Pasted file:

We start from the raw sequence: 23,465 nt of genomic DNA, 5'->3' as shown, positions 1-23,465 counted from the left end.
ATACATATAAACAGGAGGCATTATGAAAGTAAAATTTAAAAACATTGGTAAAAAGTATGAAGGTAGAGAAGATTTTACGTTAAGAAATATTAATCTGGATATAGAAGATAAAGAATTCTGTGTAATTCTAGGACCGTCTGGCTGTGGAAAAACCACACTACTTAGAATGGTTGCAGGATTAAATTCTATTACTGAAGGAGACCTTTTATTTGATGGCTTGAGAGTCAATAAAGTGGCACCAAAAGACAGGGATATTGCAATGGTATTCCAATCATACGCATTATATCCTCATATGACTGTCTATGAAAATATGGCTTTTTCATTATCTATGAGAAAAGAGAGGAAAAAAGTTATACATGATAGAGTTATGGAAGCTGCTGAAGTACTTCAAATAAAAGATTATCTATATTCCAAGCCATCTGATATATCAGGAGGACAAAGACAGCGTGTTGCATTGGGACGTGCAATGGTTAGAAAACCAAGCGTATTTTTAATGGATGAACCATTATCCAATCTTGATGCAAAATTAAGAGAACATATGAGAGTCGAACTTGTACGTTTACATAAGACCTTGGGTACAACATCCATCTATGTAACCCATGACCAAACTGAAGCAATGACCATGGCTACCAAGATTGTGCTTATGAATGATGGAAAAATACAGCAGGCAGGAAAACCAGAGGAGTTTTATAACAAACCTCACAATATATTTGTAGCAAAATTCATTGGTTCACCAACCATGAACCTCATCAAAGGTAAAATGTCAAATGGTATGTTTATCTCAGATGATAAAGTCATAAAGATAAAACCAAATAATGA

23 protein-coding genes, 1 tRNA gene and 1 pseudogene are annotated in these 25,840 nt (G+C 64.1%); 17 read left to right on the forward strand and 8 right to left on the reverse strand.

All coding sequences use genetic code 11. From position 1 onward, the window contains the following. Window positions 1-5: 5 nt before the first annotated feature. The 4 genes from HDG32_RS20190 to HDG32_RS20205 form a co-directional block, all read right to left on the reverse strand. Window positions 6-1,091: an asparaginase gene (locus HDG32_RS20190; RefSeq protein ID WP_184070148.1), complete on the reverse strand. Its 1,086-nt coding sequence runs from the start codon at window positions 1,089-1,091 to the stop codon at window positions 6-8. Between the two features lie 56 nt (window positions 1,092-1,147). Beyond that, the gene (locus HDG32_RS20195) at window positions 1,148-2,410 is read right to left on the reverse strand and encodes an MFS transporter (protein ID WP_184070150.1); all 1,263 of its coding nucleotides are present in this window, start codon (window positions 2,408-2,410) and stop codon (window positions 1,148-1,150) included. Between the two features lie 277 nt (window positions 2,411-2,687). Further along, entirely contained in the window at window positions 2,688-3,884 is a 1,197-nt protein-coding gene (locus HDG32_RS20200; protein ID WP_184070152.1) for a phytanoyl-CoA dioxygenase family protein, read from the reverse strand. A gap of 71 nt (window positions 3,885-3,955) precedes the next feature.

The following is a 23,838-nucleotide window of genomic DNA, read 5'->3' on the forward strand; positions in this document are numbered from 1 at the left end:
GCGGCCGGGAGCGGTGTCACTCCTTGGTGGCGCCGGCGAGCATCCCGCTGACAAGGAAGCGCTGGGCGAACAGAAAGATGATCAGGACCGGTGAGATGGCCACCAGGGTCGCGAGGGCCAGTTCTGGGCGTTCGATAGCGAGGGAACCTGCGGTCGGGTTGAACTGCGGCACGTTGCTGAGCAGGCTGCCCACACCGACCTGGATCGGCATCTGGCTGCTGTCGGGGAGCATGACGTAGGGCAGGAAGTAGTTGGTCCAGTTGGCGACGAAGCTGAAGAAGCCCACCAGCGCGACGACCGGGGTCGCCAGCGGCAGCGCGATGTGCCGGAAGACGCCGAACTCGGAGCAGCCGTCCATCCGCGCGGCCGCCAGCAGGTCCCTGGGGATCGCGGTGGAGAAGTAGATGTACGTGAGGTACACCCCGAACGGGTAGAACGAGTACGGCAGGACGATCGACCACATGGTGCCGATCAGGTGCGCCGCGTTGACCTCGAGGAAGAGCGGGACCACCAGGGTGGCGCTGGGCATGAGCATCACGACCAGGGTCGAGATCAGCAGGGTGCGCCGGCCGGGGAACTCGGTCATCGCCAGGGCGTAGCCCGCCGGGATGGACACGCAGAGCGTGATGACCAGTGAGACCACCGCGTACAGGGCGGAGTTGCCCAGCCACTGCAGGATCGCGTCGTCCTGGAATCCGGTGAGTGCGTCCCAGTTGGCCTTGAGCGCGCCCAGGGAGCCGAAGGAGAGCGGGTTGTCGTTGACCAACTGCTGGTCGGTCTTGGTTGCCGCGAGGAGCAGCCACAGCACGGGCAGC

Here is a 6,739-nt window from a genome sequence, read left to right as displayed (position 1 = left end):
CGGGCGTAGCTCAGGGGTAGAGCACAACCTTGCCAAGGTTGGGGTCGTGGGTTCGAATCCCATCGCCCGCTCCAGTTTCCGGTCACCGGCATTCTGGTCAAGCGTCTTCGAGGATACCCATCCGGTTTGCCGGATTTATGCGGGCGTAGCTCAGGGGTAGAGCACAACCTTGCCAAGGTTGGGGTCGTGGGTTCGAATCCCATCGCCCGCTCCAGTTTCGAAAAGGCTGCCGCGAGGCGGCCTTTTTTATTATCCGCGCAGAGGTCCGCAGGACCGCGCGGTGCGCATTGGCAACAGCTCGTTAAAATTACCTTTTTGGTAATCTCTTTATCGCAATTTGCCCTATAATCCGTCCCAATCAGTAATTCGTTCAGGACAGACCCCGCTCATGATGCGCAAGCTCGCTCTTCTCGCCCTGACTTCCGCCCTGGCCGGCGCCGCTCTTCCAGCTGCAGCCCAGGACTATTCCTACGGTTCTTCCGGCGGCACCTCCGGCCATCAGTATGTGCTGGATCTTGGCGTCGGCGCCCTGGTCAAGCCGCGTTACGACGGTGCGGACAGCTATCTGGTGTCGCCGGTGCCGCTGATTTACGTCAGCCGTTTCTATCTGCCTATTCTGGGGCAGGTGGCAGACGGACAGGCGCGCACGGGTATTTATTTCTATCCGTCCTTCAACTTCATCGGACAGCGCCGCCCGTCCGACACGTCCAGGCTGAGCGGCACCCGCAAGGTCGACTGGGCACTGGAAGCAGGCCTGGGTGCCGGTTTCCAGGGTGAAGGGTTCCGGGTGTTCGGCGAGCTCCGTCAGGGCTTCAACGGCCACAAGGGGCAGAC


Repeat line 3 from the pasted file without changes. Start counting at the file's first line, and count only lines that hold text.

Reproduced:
23 protein-coding genes, 1 tRNA gene and 1 pseudogene are annotated in these 25,840 nt (G+C 64.1%); 17 read left to right on the forward strand and 8 right to left on the reverse strand.